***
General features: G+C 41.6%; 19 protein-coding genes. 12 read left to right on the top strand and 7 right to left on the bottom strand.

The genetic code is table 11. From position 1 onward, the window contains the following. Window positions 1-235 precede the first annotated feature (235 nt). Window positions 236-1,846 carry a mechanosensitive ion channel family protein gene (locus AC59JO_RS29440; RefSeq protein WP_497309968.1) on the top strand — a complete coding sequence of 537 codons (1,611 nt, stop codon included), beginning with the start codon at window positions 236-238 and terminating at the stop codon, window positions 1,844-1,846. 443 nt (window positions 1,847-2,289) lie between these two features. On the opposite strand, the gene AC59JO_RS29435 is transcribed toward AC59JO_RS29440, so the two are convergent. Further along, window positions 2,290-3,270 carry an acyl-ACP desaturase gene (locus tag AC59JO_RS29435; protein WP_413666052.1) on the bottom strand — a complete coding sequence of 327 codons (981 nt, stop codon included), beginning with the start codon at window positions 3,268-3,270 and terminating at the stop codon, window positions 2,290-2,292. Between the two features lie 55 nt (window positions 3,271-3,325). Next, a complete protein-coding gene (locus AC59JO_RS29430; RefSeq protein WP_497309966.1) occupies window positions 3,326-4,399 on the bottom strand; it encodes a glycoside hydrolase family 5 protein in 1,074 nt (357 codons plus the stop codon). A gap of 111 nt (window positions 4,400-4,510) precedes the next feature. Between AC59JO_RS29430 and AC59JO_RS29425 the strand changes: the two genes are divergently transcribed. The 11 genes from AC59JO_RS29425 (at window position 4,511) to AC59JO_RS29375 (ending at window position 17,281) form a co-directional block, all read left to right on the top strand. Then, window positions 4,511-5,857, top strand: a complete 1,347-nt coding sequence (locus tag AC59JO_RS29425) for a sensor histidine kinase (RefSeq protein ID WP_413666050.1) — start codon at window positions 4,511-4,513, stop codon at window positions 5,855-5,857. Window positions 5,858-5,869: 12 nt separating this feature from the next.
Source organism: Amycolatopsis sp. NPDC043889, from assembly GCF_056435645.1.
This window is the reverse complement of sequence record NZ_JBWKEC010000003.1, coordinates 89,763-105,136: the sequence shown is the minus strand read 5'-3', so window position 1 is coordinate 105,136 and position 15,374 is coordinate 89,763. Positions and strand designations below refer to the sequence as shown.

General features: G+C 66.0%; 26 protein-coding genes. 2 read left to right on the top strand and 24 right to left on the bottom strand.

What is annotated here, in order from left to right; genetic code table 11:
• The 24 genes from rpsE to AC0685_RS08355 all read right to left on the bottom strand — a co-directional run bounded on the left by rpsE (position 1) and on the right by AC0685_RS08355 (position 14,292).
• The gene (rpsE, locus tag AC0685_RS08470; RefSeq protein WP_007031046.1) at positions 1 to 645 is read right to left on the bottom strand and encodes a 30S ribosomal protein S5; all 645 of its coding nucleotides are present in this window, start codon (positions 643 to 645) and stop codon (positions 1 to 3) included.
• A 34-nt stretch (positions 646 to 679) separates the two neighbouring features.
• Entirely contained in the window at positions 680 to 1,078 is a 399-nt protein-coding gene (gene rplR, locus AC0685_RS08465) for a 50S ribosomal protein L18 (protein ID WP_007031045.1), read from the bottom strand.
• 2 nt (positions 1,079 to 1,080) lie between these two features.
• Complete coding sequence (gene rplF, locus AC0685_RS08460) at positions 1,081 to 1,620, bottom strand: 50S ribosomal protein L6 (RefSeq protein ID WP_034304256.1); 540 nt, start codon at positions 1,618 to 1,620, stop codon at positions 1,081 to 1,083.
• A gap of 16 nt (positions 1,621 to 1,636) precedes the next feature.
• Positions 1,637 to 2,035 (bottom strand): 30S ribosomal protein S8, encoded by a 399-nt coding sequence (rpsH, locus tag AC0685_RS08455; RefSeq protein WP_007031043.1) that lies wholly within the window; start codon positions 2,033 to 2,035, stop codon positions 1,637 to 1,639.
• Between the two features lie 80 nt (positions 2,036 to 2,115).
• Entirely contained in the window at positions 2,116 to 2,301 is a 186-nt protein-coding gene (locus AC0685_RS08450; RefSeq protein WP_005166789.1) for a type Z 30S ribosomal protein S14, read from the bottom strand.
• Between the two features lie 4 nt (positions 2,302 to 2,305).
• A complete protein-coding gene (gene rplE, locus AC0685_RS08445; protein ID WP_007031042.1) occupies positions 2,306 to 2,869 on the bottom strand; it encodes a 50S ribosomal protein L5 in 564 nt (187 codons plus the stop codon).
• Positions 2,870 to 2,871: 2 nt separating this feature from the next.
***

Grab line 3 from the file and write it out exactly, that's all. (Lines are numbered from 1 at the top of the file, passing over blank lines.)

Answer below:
Source organism: Amycolatopsis sp. NPDC043889, from assembly GCF_056435645.1.